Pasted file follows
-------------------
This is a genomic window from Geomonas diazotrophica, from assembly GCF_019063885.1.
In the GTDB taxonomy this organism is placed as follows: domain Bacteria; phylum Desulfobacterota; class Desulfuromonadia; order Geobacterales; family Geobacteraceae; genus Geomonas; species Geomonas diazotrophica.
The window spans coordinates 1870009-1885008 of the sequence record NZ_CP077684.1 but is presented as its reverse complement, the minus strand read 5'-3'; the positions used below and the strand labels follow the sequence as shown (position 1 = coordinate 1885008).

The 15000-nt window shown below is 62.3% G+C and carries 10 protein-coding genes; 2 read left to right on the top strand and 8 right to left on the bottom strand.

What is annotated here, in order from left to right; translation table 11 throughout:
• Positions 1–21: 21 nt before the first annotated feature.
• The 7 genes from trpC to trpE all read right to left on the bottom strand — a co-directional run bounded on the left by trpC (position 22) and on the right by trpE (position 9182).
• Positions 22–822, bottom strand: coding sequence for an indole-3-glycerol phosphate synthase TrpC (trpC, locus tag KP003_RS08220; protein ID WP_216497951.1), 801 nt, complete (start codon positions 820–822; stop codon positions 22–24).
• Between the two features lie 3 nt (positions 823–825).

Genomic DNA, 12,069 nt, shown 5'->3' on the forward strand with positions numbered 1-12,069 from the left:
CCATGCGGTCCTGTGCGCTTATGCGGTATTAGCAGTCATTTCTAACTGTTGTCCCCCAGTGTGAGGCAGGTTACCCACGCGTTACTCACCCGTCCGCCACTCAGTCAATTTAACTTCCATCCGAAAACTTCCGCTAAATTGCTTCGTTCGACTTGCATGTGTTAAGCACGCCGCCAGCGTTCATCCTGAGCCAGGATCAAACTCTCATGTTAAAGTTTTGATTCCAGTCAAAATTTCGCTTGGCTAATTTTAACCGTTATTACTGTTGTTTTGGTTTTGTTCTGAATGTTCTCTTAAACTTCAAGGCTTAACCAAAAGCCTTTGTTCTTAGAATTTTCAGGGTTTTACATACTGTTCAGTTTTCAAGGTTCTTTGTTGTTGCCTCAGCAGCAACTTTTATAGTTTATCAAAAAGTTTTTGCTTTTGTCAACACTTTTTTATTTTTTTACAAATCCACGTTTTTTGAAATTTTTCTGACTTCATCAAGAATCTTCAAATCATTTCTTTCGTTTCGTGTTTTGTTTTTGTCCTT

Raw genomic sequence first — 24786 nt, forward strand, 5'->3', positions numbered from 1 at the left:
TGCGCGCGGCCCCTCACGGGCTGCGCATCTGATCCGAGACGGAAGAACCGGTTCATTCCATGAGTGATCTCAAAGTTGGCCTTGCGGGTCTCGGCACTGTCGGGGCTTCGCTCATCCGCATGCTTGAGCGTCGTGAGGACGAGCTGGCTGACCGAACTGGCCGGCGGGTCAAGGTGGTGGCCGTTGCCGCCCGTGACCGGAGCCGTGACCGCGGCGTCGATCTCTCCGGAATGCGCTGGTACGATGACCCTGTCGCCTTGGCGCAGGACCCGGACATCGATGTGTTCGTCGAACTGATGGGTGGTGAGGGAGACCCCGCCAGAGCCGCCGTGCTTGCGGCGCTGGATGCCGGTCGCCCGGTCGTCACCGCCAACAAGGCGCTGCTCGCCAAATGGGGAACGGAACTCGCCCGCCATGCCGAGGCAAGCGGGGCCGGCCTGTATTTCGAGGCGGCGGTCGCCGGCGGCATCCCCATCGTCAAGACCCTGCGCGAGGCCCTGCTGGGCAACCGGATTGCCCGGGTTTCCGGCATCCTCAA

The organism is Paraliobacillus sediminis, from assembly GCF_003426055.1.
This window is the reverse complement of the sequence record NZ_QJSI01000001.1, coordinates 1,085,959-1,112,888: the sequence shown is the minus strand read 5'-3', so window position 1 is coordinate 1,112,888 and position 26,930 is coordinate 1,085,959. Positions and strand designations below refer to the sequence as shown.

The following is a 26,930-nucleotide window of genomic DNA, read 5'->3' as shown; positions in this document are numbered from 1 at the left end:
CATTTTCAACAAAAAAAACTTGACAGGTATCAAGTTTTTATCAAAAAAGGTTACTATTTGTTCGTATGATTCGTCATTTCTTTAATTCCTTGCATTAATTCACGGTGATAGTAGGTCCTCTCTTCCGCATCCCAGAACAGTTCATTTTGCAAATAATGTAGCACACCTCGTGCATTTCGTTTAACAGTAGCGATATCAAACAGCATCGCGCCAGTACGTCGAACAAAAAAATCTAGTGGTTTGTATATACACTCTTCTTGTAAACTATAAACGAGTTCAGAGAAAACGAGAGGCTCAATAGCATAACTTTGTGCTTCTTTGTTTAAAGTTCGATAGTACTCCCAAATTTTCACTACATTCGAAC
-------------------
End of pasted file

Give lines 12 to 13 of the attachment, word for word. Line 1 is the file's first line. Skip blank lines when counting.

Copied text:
Raw genomic sequence first — 24786 nt, forward strand, 5'->3', positions numbered from 1 at the left:
TGCGCGCGGCCCCTCACGGGCTGCGCATCTGATCCGAGACGGAAGAACCGGTTCATTCCATGAGTGATCTCAAAGTTGGCCTTGCGGGTCTCGGCACTGTCGGGGCTTCGCTCATCCGCATGCTTGAGCGTCGTGAGGACGAGCTGGCTGACCGAACTGGCCGGCGGGTCAAGGTGGTGGCCGTTGCCGCCCGTGACCGGAGCCGTGACCGCGGCGTCGATCTCTCCGGAATGCGCTGGTACGATGACCCTGTCGCCTTGGCGCAGGACCCGGACATCGATGTGTTCGTCGAACTGATGGGTGGTGAGGGAGACCCCGCCAGAGCCGCCGTGCTTGCGGCGCTGGATGCCGGTCGCCCGGTCGTCACCGCCAACAAGGCGCTGCTCGCCAAATGGGGAACGGAACTCGCCCGCCATGCCGAGGCAAGCGGGGCCGGCCTGTATTTCGAGGCGGCGGTCGCCGGCGGCATCCCCATCGTCAAGACCCTGCGCGAGGCCCTGCTGGGCAACCGGATTGCCCGGGTTTCCGGCATCCTCAA